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What Do You Need to Know About Senior Rehabilitation?

Rehabilitation is a type of specialized care that helps you recover from an illness or injury. The main goal of rehabilitation is to help you get back on your feet as quickly as possible, but rehabilitation also helps you optimize the outcome of the recovery process so that you are as well as possible too.

The care you receive from a hospital can save your life, especially if you have suffered a stroke. Hospital care is also exceptional for hip replacements and other surgeries. Unfortunately, you can only stay in the hospital for a certain length of time, and sometimes you may need to leave the hospital before you have fully recovered enough from an illness, injury or surgery to take care of yourself.

Recovery from some illnesses and injuries can continue for days, weeks or even months after discharge from the hospital. The average length of stay in a hospital for a stroke is 5.3 days, according to the Centers for Disease Control and Prevention (CDC), yet most of the recovery from a stroke happens over the course of three to four months. Rehabilitation services bridge this gap between hospitalization and independent living.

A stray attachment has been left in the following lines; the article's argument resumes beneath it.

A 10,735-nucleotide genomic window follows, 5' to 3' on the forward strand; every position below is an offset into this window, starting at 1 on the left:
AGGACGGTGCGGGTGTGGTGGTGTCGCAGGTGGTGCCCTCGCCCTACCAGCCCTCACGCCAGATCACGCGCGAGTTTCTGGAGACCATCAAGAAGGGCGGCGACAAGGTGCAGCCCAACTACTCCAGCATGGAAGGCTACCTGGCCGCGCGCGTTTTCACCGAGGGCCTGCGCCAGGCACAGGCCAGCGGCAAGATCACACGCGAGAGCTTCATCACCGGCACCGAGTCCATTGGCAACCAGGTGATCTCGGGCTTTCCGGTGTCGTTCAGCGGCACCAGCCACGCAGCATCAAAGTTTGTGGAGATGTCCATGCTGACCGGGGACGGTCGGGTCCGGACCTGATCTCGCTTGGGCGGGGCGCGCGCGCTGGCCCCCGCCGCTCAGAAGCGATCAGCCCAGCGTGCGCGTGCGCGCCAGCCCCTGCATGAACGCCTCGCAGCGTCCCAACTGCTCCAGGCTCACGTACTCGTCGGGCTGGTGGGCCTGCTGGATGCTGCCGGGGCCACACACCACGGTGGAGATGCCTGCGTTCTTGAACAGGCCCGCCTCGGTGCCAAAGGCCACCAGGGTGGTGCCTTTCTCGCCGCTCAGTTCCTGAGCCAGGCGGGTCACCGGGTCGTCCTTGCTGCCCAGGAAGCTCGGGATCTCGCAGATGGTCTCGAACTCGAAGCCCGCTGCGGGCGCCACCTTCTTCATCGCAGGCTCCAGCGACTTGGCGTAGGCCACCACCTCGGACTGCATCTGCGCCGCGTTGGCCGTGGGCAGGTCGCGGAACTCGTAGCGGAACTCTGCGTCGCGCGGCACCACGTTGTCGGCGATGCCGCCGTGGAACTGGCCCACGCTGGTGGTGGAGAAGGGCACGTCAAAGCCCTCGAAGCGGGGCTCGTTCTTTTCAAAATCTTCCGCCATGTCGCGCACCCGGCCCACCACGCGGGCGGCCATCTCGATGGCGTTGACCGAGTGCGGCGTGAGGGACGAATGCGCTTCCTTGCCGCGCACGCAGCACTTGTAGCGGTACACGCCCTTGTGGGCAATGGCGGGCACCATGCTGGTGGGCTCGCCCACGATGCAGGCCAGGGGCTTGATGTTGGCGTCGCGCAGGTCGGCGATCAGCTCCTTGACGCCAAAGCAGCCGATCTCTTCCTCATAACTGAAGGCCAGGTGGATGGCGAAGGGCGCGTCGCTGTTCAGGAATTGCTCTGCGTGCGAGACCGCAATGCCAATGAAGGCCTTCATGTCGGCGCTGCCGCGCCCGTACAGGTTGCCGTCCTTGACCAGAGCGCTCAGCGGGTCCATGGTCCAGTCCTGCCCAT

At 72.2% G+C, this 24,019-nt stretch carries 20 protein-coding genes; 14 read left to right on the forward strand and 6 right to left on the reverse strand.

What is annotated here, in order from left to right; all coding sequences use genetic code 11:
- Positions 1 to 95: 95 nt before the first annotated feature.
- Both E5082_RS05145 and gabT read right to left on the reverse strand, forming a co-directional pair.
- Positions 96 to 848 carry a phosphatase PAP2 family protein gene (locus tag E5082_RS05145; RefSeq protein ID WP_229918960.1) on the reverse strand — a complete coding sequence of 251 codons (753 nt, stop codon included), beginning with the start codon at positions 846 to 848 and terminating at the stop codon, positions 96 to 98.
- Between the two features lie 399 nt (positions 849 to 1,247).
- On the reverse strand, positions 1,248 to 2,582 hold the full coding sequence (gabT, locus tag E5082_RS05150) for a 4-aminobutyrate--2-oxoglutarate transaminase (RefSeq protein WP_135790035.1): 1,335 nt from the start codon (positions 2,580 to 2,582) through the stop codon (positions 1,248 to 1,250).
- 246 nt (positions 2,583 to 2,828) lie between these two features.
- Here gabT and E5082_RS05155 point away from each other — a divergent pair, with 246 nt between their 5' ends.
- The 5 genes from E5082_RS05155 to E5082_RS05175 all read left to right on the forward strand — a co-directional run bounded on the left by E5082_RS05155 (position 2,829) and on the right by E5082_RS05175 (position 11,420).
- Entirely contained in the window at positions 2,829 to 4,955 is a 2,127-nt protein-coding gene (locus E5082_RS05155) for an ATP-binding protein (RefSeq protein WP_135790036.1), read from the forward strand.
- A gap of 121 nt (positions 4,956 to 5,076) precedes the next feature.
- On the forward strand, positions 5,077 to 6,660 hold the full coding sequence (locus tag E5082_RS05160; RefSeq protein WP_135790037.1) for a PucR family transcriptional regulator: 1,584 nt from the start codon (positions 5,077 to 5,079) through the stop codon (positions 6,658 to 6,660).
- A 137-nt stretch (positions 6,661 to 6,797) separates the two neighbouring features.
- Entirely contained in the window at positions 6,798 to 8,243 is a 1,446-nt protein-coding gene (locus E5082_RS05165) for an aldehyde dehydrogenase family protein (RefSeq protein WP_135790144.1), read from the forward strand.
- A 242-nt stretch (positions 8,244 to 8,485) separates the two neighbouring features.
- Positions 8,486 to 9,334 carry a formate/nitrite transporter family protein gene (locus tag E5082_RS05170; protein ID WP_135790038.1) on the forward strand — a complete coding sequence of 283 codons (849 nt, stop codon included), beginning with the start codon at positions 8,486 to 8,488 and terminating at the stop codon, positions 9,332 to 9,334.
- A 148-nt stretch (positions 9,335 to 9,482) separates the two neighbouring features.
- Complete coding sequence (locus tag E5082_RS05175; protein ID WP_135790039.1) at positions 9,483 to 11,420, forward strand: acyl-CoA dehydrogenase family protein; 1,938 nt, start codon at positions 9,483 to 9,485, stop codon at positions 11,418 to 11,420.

Conditions Requiring Rehabilitation

Certain conditions can cause significant disability. Fortunately, rehabilitation can help reduce pain and improve mobility from these conditions.

Conditions that require rehabilitation include:

  • Stroke
  • Hip fractures
  • Some types of arthritis
  • Amputation
  • Multiple sclerosis (MS), Parkinson’s disease, muscular dystrophy or other neurological disorders
  • Major multiple traumas
  • Brain injury
  • Spinal cord injury

Rehabilitation usually begins as soon as the patient is stable. Rehabilitation for a stroke typically begins within 24 to 48 hours after the incident, for example, while rehab for a hip fracture often begins the day after surgery.

Types of Rehabilitation Services

Rehabilitation care usually includes skilled nursing services, and may include short- and long-term rehabilitation, occupational therapy and more. Short-term rehabilitation usually lasts from a few days to a month. Long-term rehabilitation can last as long as a few months.

There are three basic types of rehabilitative care provided by senior rehabilitation centers:

Basic care – Provides assistance with your personal care, activities of daily living, supervision of medications, and ambulation as you recover from your illness, surgery, or injury

Skilled care – Nurses provide basic treatments and procedures that maximize your recovery

Sub-acute care – Comprehensive services provided by a team of rehabilitation professionals to help you recover from an acute condition

The Who’s Who of Rehabilitation

For best results, rehabilitation requires teamwork among a variety of medical and health professionals, who have undergone special training in providing short-term care, sub-acute nursing and other rehabilitation services.